Band founder Lauralee Northcott will keep busy performing, writing and creating art
By Don Nelson
It’s been a harmonious 17 years for the Methow Valley’s nationally renowned Western music trio, the Horse Crazy Cowgirl Band.
Now Lauralee Northcott, a Horse Crazy Cowgirl Band founder and only original member left, says it’s time to compose another musical chapter in her life.
“I accomplished what I wanted to accomplish” with the Horse Crazy Cowgirl Band, Northcott said in her Winthrop home last week.
Those accomplishments include six albums with various iterations of the band; Group of the Year accolades from the Western Music Association (WMA) in 2015; WMA Harmony Trio of the Year in 2009 and 2011; and WMA Best Harmony Group in 2014. The group’s most-recent album, “All I Need,” was ranked at the top of the Western music listening charts in 2015.
“We did a lot and had a lot of fun,” Northcott said. That included fairly constant travel around the country. “I don’t want to be on the road all the time,” she said. The band was in Branson, Missouri, for 21 shows in October.
“At some point, you just say ‘that’s that,’” Northcott said.
Northcott isn’t done with music. Horse Crazy has engagements scheduled through March 2017, then band members Jennifer Epps and Judy Coder (who live in Ellensburg) will continue as a duo called the Notable Exceptions (they won the 2015 WMA Harmony Duo of the Year award).
“We are all moving forward,” Northcott said. Northcott will continue to make solo appearances, but will be putting much of her energy into a book she’s writing that combines the various, and varied, elements of her life.
“What I want to do now is perform as a soloist and have fun in the community,” she said.
All of this is consistent with Northcott’s journey on the “cowboy culture trail” – the world of authentic cowboy cultural literature, art and entertainment.
She was a wilderness guide (and trail cook) for 33 years until 2014, when the physical demands of the work became too much. Northcott also taught for 34 years, most of that time in the Methow Valley School District. And she was one of the collaborators in producing the annual Dollar Watch Cowboy Jamboree, a locally popular Western music and poetry fest, for 11 years.
In addition to her music and writing, Northcott will also continue pursuing her passion for art. Northcott makes intricate, labor-intensive baskets woven from pine needles (which she collects locally) and decorated with all kinds of objects, many of them serendipitously discovered. The baskets are sold at several locations in the valley. She has some commissions, and a few collectors who are interested in her new works. Northcott also has a personal collection of favorites in her home.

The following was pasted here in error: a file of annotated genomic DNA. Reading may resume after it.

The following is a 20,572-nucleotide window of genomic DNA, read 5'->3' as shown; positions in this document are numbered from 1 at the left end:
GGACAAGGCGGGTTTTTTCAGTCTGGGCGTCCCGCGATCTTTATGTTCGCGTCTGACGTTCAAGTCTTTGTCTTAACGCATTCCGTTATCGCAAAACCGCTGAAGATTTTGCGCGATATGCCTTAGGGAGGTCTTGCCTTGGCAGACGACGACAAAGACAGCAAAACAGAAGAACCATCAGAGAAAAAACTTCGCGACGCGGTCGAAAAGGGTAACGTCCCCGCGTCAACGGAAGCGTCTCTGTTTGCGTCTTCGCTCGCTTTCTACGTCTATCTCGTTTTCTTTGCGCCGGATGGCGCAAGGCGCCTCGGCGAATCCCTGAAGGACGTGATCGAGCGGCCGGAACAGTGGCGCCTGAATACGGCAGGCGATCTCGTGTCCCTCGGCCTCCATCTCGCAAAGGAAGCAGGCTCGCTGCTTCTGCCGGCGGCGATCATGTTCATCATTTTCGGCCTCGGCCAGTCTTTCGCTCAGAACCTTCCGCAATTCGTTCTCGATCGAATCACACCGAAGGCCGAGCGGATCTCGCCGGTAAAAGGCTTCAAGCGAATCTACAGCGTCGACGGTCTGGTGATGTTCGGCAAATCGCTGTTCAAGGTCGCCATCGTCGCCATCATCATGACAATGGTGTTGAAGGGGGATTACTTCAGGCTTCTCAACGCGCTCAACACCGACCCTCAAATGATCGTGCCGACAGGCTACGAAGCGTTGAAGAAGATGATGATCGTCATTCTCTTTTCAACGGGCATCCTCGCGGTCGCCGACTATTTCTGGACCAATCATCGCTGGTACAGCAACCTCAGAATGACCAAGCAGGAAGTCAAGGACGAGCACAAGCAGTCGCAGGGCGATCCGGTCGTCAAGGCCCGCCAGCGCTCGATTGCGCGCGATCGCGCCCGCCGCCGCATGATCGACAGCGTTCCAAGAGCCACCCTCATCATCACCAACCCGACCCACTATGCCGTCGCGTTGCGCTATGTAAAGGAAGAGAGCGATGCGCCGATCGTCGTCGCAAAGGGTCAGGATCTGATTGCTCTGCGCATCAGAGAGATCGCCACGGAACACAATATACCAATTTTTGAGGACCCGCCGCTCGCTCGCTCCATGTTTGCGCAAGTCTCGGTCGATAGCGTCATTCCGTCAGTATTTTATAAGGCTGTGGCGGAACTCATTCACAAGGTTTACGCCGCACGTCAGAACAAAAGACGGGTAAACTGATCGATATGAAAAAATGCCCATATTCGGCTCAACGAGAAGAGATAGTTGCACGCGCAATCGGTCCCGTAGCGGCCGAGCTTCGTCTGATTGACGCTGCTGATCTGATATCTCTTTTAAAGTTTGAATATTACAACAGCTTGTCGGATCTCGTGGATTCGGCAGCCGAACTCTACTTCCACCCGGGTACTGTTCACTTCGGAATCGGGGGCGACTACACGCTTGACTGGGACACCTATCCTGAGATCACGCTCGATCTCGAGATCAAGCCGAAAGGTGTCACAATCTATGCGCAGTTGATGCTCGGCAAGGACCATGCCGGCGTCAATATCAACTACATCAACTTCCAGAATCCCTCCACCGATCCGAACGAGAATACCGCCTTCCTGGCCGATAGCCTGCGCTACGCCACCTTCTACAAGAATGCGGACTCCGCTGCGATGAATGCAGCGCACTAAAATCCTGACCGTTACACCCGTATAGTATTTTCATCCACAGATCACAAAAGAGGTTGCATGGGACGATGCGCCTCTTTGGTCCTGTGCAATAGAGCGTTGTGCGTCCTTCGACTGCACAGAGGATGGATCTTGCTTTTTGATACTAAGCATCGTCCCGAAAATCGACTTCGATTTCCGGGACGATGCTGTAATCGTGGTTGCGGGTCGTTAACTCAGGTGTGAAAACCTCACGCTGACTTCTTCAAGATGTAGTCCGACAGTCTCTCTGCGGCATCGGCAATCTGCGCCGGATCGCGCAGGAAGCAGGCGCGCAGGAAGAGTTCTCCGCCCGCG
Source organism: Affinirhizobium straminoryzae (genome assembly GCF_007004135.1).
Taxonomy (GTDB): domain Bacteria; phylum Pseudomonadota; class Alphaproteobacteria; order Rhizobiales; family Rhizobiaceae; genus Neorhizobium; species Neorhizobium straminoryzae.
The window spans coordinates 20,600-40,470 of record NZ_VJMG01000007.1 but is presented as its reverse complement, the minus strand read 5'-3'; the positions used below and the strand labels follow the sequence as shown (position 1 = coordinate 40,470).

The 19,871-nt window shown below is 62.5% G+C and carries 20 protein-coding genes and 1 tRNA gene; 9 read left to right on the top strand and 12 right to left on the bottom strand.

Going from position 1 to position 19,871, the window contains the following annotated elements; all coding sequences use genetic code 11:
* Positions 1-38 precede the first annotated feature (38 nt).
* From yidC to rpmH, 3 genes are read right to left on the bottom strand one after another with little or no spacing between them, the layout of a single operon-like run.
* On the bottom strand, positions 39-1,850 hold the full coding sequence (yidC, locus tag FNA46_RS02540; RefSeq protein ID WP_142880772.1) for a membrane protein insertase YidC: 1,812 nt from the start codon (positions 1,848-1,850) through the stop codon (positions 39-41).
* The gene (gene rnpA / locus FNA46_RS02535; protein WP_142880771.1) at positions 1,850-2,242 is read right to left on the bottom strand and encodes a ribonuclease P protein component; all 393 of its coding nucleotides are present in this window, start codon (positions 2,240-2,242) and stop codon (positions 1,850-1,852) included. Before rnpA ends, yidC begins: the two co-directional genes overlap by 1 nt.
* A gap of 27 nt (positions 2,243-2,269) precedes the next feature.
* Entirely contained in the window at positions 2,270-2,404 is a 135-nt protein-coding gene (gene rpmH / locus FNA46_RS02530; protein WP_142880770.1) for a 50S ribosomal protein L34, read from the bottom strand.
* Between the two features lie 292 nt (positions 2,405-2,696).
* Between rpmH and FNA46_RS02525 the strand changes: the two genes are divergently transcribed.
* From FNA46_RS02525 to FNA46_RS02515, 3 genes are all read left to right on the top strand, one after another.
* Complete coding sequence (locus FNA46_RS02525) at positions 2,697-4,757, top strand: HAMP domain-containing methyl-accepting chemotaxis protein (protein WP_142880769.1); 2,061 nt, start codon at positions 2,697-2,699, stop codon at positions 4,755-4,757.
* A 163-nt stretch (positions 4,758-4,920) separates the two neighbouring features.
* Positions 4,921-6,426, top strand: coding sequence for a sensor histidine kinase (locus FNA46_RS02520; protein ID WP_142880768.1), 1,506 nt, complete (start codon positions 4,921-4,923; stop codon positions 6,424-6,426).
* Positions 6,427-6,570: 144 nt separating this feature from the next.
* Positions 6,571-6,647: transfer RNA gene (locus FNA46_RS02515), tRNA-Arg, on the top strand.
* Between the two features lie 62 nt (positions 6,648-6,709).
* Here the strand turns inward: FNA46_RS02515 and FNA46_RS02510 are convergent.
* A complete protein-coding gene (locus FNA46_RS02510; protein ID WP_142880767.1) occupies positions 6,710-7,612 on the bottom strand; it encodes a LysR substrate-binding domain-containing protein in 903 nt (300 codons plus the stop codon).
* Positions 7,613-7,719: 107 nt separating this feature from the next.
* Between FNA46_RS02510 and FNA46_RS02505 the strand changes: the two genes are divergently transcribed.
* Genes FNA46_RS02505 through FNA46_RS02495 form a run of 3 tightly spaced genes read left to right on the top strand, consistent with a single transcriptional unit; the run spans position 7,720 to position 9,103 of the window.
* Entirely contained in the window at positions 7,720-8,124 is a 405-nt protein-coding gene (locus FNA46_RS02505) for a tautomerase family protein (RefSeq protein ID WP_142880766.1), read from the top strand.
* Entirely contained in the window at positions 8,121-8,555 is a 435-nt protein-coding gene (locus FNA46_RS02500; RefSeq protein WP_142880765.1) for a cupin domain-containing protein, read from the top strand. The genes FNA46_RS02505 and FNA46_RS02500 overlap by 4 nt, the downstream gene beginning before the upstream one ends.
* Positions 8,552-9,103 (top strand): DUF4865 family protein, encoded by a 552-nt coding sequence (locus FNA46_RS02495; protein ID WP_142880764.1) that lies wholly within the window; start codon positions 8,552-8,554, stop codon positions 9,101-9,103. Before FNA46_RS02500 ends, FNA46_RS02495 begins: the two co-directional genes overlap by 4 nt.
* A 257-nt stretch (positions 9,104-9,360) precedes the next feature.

The book she is writing will be a unique pastiche of original songs (including a CD, to be recorded by Northcott in a studio and included with the book), poetry, stories and Dutch oven cooking recipes from her years on the trails. She doesn’t have a publication date set yet, other than “when it’s ready.” The various elements are outlined on note cards pinned to a wall in her office.
Northcott was raised in Alaska. The entertainment inclination came naturally. Her mother was a vaudevillian and her father a piano player, and Northcott began performing when she was 8. (Her mother, who is 102, still plays in a ukulele band in southern California.)
Northcott earned a music degree at Western Washington University (where she also dabbled in musical theater) before landing her first job in Pateros, circa 1975.
Northcott, Virginia Bennett and Emele Clothier started the Horse Crazy Cowgirl Band in 1999. Northcott has been the band’s leader, bass player and business manager. Other members of the band have included Kristyn Harris and Nadine Van Hees.
Music is still Northcott’s creative motivator, and live performance is a necessary part of that. “I love the opportunity to be surrounded by fabulous harmony, and to share the experience with the audience … to let them in on the fun,” she said.
Northcott doesn’t see the Horse Country Cowgirl Band being revived after next March, but she intends to stay busy in creative ways. “I think I’m going to travel light,” she said. “There are so many pasts in your life … you have to develop as much of yourself as you can.”
By Lauralee Northcott
We were hiking on the Crest,
punchin’ post holes through the snow.
When my pardner lost her footing,
slid down the glacier’s floe.
She made it out okay
and we hiked another ten.
It was at the “Devil’s Staircase”
our day came to its end.
The night was cold and rainy,
the wind near picked us off the ground.
Dawn broke we saw the descent,
a darkened trail of down.
Our eyes adjusted to the dim,
heightened senses in our walk.
We were wary of this Devil’s Stair,
And not inclined to talk.
Well, just across the valley,
is another mountain span.
In the Sawtooth Peaks that rim,
the big blue “Lake Chelan”.
Coming out of Merchant’s Basin,
riding over Martin way.
There is a rocky path,
You can get to in a day.
It’s called the “Angel’s Staircase”,
a narrow strip upon the top.
With broad & glowing vistas.
your heart will nearly stop,
You feel as though you’ve touched the angels,
A fleeting precious time.
Little thought to possible disaster,
You’re just reaching for the climb.
Why is one staircase trouble,
and one a heavenly throne?
After all staircases go both ways.
This is widely known.
I wonder if the Devil’s Staircase,
helps us learn the ways of dark.
Maybe the Angel’s gift,
renews internal spark.
I DO know we must learn to walk,
into the somber night.
And also pause to bathe,
in moments of golden light.
My friends fear not the shadows,
nor dim and scary fate.
It’s all a bold adventure,
your whole being will participate.
So, wherever to go in the mountains,
remember what I’ve said.
Enjoy the trek you’ve chosen,
and remember to lift you head!